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10 January 2015 @ 08:05 am
Ideas one at a time  
I don't completely agree with anybody. I have been greatly influenced by people like Robert A. Heinlein and Kurt Vonnegut who are RIGHT RIGHT RIGHT except when they are WRONG WRONG WRONG. Amanda Marcotte is one of those. I enjoy her blog (and frequently link to it) when she is savaging worthy targets such as Fox News and GamerGate. But sometimes not so much.

Scott Aaronson opened a can of worms by saying that, as a nerd, he feels more picked on than the supposedly oppressed groups. Laurie Penny wrote an excellent answer to that. Arthur Chu has just done an even better one. Amanda Marcotte finds that sort of thing much too merciful and did a fisking mainly demonstrating that if you find a weak, miserable member of a privileged group and hit him repeatedly in the goolies, you can think of yourself as "punching up."

Her latest post says that the atheists are being too nice. She's been acting all along as if atheism is proven scientific fact, so theists should be mocked as mercilessly as those who deny evolution or global warming.

I caught myself thinking like that, on another issue. It seems obvious to me that any reasoned denial of human exceptionalism refutes itself. We humans can do logical arguments, write poems, solve equations, control our own fertility, and do all sorts of other things the other animals can't, and if that isn't exceptional, what is? I have yielded to the temptation to take those who claim to be no smarter than the animals at their word.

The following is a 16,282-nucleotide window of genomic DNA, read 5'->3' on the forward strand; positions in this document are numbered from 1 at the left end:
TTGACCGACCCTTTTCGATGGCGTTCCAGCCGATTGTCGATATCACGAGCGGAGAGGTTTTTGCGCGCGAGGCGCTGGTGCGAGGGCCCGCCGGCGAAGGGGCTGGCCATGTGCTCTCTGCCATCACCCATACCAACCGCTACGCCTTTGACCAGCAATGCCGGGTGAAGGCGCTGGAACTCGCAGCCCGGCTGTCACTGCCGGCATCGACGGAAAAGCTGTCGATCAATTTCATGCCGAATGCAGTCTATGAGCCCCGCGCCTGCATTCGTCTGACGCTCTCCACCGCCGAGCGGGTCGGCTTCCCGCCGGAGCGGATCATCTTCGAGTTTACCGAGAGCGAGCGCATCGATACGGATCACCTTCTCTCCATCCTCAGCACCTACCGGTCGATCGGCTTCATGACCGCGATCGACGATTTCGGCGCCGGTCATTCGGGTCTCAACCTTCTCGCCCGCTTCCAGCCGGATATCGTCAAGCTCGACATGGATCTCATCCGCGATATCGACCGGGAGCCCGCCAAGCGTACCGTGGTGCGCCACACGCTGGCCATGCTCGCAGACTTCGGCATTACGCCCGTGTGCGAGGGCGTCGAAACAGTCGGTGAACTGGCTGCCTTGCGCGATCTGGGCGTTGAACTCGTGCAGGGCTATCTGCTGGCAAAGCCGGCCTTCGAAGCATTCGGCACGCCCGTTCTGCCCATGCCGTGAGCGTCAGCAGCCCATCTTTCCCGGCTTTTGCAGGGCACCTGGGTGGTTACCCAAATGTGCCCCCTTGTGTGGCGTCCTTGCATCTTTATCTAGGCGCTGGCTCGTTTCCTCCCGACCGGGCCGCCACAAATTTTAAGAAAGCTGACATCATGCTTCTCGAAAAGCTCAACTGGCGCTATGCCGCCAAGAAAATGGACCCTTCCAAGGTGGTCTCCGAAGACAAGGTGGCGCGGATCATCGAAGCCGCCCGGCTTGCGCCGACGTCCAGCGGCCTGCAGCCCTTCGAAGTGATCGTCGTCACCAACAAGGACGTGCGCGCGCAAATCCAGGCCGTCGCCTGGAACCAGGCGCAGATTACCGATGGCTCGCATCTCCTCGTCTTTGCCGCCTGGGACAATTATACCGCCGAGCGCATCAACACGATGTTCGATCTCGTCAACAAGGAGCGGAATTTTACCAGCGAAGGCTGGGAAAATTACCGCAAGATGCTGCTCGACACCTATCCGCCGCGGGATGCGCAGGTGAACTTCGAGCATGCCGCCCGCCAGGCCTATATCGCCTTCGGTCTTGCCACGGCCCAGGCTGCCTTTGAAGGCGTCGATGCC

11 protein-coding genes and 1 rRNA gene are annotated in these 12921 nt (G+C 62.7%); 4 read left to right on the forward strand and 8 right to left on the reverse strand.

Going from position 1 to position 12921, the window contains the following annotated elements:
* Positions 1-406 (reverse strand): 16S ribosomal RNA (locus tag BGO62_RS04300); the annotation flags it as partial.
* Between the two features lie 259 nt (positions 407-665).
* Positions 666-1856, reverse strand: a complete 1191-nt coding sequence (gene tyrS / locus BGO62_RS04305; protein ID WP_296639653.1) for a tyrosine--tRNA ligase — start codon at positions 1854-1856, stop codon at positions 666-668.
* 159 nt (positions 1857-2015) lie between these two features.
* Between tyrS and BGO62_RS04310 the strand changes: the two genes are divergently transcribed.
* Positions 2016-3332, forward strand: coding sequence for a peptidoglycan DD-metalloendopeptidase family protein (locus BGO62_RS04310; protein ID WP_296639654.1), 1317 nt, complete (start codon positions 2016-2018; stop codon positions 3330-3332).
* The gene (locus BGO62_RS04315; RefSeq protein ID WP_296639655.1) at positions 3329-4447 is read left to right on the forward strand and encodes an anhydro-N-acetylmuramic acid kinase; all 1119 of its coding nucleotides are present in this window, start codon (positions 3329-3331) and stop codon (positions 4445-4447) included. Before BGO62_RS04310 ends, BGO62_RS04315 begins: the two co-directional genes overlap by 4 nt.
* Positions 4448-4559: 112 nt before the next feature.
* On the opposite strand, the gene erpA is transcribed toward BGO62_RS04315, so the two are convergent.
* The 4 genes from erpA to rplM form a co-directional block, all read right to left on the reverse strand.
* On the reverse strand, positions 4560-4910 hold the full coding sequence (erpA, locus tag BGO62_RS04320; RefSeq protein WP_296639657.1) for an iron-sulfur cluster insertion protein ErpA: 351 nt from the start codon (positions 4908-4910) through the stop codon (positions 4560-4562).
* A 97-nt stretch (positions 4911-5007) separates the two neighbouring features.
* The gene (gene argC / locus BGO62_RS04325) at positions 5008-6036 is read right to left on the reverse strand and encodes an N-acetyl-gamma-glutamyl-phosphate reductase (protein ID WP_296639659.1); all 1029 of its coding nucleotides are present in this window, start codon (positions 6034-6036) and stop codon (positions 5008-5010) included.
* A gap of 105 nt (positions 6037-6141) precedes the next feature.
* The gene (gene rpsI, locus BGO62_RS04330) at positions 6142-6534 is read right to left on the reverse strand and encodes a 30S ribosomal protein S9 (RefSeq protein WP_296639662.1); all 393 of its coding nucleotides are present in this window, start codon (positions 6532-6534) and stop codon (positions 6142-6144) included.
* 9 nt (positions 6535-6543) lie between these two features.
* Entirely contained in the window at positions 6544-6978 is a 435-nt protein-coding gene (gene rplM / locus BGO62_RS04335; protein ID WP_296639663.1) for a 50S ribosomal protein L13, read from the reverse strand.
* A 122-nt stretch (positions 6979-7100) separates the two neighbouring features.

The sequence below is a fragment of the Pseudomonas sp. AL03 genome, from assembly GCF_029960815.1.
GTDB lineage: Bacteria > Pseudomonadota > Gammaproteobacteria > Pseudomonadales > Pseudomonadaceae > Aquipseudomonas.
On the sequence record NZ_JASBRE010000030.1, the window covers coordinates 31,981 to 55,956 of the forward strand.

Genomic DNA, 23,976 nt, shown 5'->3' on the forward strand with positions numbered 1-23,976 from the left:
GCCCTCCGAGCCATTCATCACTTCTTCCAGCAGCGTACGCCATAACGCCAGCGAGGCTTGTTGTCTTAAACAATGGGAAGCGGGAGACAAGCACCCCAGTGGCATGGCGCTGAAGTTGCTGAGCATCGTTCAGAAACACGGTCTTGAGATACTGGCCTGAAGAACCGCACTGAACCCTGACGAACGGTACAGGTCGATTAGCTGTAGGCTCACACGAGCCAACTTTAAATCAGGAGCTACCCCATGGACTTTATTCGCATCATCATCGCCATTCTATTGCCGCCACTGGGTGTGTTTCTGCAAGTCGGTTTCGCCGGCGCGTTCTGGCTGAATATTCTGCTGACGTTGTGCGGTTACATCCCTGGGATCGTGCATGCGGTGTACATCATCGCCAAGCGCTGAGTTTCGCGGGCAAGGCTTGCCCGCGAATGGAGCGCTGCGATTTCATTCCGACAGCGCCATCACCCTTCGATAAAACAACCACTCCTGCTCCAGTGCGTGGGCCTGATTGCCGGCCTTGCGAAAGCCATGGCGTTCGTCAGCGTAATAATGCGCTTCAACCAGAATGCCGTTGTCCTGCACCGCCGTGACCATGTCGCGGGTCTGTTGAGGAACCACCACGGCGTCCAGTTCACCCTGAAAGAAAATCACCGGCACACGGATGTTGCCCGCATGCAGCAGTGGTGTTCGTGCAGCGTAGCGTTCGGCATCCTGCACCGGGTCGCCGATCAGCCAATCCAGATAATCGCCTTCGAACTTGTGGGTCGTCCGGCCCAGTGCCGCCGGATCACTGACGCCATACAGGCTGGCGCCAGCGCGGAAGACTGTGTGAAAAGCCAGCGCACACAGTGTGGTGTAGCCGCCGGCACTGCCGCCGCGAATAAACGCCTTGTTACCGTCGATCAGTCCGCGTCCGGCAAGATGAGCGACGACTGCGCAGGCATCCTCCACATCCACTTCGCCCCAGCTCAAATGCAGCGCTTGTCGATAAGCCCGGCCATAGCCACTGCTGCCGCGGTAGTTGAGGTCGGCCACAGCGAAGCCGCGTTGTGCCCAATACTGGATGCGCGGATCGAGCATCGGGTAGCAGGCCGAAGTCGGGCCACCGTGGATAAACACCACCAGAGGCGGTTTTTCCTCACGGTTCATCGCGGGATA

I try to practice Miller's Rule: In order to understand what another person is saying, you must assume that it is true and try to figure out what it could be true of. I recommend it to one and all. Amanda Marcotte might consider that intelligent people might accept areas in which the materialistic methods of science do not provide the answers, such as God and the soul. (I myself find it impossible to believe that the Universe is run by anything that meaningfully resembles a person, but I don't find such a belief nonsensical.) And I should remind myself that the distinction between entities with and without language, literature, and science is not as important to everyone as it is to me.
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A Wandering Hobbit: cognitive hazardredbird on January 10th, 2015 08:06 pm (UTC)
human exceptionalism
The thing about human exceptionalism is that it seems to be an ever-moving target or definition. Not too long ago, a list of things that only humans would probably have included toolmaking and symbolic communication; now it's accepted that other animals can use symbols, and the line is drawn at grammar. I find it more useful to say that there are a set of things that, as far as we know, humans are better at any other species on this planet, but also to think about the similarities, because comparing human learning with that of other apes, or tool-making with that of crows, might give us insight into what's going on in the brain, and whether we're using the same brain areas for learning, tool-making, or communication. Just saying "we can write poetry and they can't" seems less likely to go somewhere useful.
El Coyote Gordo: coy1supergee on January 11th, 2015 10:05 am (UTC)
Re: human exceptionalism
The similarities are useful, but what is important to me is that each human being is exceptionally valuable.
Johnjohnpalmer on January 12th, 2015 06:56 pm (UTC)
Re: human exceptionalism
Heh. Then, I flash on the famous Douglas Adams bit where humans thought they were so much smarter than dolphins because they'd invented the wheel, wars, and New York, while all dolphins had done was muck about in the water and have a good time - whereas dolphins thought they were smarter than humans for the exact same reasons.